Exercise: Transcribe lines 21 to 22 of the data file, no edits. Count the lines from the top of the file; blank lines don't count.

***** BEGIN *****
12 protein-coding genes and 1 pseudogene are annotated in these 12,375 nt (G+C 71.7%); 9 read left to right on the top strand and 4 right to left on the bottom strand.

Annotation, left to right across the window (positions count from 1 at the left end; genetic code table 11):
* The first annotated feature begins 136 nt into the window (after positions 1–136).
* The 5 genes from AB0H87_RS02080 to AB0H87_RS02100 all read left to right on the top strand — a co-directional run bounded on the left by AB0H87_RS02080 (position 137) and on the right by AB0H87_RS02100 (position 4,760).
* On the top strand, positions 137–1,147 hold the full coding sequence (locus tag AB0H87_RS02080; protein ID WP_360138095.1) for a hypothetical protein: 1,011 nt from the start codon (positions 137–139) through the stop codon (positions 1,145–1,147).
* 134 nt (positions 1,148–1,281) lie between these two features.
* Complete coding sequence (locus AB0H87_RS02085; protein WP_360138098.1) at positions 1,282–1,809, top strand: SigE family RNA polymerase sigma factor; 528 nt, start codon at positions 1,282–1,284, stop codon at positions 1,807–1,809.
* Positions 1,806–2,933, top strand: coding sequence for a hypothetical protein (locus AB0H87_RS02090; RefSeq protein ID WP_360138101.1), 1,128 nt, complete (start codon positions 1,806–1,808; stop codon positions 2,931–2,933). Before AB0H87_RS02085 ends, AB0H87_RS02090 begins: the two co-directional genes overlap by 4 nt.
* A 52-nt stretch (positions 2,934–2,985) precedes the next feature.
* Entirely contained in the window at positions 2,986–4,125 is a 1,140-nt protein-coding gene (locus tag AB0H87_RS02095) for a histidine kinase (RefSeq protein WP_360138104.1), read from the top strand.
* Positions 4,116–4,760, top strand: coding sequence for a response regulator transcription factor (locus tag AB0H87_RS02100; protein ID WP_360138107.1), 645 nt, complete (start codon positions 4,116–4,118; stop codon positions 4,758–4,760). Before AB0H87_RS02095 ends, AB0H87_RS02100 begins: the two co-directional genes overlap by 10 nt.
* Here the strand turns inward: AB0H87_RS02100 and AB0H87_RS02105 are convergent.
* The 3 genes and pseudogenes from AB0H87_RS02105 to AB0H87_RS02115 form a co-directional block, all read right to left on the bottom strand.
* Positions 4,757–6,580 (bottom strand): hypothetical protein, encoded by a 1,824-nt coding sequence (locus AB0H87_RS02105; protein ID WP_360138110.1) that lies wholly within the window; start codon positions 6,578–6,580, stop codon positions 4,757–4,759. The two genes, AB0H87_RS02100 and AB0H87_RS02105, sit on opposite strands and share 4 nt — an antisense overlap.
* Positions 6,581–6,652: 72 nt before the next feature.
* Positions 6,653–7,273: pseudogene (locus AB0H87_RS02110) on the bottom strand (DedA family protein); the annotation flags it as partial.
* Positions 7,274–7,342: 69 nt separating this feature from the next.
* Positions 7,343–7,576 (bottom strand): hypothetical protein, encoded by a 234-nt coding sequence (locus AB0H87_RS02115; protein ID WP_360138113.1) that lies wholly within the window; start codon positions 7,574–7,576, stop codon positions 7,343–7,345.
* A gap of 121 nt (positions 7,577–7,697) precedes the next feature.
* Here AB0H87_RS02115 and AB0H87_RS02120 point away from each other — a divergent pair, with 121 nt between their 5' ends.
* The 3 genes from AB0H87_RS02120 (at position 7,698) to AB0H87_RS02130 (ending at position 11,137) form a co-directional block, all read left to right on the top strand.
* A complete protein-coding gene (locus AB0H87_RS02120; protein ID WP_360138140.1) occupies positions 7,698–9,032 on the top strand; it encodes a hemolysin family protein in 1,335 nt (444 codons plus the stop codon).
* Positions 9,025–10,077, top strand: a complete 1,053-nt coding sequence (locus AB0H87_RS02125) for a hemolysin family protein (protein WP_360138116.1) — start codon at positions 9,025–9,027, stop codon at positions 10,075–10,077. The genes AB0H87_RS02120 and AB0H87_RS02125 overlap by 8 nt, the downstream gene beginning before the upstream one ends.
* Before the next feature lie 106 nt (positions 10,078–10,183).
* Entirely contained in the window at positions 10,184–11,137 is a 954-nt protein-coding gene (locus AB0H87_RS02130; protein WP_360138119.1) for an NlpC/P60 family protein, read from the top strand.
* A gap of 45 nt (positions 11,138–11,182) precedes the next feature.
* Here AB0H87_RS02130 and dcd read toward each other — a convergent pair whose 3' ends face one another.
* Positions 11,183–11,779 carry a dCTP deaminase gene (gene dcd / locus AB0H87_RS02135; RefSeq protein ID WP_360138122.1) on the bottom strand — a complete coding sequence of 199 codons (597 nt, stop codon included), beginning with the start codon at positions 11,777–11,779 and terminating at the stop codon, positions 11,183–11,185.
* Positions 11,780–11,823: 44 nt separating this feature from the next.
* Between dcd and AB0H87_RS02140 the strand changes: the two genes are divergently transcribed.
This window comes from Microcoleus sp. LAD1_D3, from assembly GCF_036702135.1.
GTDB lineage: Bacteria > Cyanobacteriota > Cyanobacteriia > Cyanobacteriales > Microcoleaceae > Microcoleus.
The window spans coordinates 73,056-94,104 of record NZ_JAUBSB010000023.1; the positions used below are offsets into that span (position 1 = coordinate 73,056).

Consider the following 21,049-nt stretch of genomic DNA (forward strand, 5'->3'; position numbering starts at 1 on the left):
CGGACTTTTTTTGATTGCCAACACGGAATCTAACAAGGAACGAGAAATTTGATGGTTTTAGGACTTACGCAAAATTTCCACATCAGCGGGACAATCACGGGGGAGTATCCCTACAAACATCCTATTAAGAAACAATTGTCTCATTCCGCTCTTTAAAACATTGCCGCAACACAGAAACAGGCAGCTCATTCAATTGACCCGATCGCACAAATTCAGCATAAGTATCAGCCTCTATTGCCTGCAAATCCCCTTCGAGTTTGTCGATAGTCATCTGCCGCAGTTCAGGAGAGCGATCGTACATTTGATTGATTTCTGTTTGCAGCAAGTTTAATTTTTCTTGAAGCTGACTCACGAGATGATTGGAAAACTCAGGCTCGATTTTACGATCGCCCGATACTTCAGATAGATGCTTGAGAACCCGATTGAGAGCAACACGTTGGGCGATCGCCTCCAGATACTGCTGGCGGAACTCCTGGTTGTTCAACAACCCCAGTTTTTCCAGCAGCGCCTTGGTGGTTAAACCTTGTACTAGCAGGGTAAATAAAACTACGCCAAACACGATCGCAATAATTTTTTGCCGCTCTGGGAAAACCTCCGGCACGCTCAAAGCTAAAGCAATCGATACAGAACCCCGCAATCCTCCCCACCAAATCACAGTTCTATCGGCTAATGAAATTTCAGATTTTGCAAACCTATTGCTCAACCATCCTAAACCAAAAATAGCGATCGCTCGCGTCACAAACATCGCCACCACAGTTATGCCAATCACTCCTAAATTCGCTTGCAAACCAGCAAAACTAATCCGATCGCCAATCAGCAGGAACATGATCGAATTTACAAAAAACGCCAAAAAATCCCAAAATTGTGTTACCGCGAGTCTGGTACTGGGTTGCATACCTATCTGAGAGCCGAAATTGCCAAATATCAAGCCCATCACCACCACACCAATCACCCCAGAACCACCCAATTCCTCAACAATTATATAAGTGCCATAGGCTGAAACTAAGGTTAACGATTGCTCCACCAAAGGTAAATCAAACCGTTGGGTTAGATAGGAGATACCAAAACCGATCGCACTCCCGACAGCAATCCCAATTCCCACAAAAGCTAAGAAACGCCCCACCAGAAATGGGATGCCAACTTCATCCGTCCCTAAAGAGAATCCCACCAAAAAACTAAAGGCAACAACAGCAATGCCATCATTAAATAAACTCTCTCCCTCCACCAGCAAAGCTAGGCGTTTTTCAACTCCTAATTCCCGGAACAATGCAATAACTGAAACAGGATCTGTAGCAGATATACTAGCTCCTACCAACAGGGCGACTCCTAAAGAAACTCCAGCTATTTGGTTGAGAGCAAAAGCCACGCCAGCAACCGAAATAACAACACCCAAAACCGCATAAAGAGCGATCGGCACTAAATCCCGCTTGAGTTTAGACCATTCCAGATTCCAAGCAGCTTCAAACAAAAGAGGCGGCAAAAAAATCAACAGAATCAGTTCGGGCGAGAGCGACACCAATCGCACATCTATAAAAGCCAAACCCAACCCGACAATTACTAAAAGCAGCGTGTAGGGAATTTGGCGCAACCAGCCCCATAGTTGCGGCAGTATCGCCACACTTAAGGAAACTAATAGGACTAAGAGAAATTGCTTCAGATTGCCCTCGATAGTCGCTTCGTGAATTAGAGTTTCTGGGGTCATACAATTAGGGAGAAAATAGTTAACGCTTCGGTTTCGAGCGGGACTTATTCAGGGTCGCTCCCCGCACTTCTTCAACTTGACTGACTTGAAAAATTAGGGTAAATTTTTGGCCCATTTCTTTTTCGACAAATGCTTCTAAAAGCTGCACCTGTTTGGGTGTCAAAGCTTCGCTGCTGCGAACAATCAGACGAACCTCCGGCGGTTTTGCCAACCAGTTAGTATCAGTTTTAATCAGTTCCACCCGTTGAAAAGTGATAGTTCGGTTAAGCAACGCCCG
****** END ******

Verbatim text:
* The 3 genes from AB0H87_RS02120 (at position 7,698) to AB0H87_RS02130 (ending at position 11,137) form a co-directional block, all read left to right on the top strand.
* A complete protein-coding gene (locus AB0H87_RS02120; protein ID WP_360138140.1) occupies positions 7,698–9,032 on the top strand; it encodes a hemolysin family protein in 1,335 nt (444 codons plus the stop codon).